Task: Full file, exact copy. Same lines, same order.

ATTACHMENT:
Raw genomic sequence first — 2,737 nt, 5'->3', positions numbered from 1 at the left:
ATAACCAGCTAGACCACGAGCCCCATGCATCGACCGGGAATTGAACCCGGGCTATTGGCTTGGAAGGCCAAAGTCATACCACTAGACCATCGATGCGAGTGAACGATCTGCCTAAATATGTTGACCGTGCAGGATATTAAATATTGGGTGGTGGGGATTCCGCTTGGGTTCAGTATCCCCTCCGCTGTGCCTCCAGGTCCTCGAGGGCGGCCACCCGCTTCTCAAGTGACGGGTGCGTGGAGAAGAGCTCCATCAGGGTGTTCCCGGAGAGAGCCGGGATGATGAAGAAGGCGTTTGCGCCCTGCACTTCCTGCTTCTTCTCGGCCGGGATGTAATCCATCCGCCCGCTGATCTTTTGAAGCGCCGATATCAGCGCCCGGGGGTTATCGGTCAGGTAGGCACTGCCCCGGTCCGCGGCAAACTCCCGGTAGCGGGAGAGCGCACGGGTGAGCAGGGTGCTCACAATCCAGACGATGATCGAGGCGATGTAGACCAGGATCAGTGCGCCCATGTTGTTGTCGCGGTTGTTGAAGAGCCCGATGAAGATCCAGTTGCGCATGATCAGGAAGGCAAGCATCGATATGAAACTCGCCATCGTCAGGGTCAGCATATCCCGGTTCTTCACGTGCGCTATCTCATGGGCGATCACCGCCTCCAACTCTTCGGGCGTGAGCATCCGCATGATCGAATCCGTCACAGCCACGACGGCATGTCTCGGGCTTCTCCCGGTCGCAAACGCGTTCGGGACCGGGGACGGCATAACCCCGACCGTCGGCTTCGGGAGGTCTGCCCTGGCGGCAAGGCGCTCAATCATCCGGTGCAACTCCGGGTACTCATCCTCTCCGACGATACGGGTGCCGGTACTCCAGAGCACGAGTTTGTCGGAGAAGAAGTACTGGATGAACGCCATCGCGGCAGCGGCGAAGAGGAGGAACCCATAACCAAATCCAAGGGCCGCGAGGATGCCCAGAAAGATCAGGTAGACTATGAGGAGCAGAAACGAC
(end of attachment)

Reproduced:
Raw genomic sequence first — 2,737 nt, 5'->3', positions numbered from 1 at the left:
ATAACCAGCTAGACCACGAGCCCCATGCATCGACCGGGAATTGAACCCGGGCTATTGGCTTGGAAGGCCAAAGTCATACCACTAGACCATCGATGCGAGTGAACGATCTGCCTAAATATGTTGACCGTGCAGGATATTAAATATTGGGTGGTGGGGATTCCGCTTGGGTTCAGTATCCCCTCCGCTGTGCCTCCAGGTCCTCGAGGGCGGCCACCCGCTTCTCAAGTGACGGGTGCGTGGAGAAGAGCTCCATCAGGGTGTTCCCGGAGAGAGCCGGGATGATGAAGAAGGCGTTTGCGCCCTGCACTTCCTGCTTCTTCTCGGCCGGGATGTAATCCATCCGCCCGCTGATCTTTTGAAGCGCCGATATCAGCGCCCGGGGGTTATCGGTCAGGTAGGCACTGCCCCGGTCCGCGGCAAACTCCCGGTAGCGGGAGAGCGCACGGGTGAGCAGGGTGCTCACAATCCAGACGATGATCGAGGCGATGTAGACCAGGATCAGTGCGCCCATGTTGTTGTCGCGGTTGTTGAAGAGCCCGATGAAGATCCAGTTGCGCATGATCAGGAAGGCAAGCATCGATATGAAACTCGCCATCGTCAGGGTCAGCATATCCCGGTTCTTCACGTGCGCTATCTCATGGGCGATCACCGCCTCCAACTCTTCGGGCGTGAGCATCCGCATGATCGAATCCGTCACAGCCACGACGGCATGTCTCGGGCTTCTCCCGGTCGCAAACGCGTTCGGGACCGGGGACGGCATAACCCCGACCGTCGGCTTCGGGAGGTCTGCCCTGGCGGCAAGGCGCTCAATCATCCGGTGCAACTCCGGGTACTCATCCTCTCCGACGATACGGGTGCCGGTACTCCAGAGCACGAGTTTGTCGGAGAAGAAGTACTGGATGAACGCCATCGCGGCAGCGGCGAAGAGGAGGAACCCATAACCAAATCCAAGGGCCGCGAGGATGCCCAGAAAGATCAGGTAGACTATGAGGAGCAGAAACGAC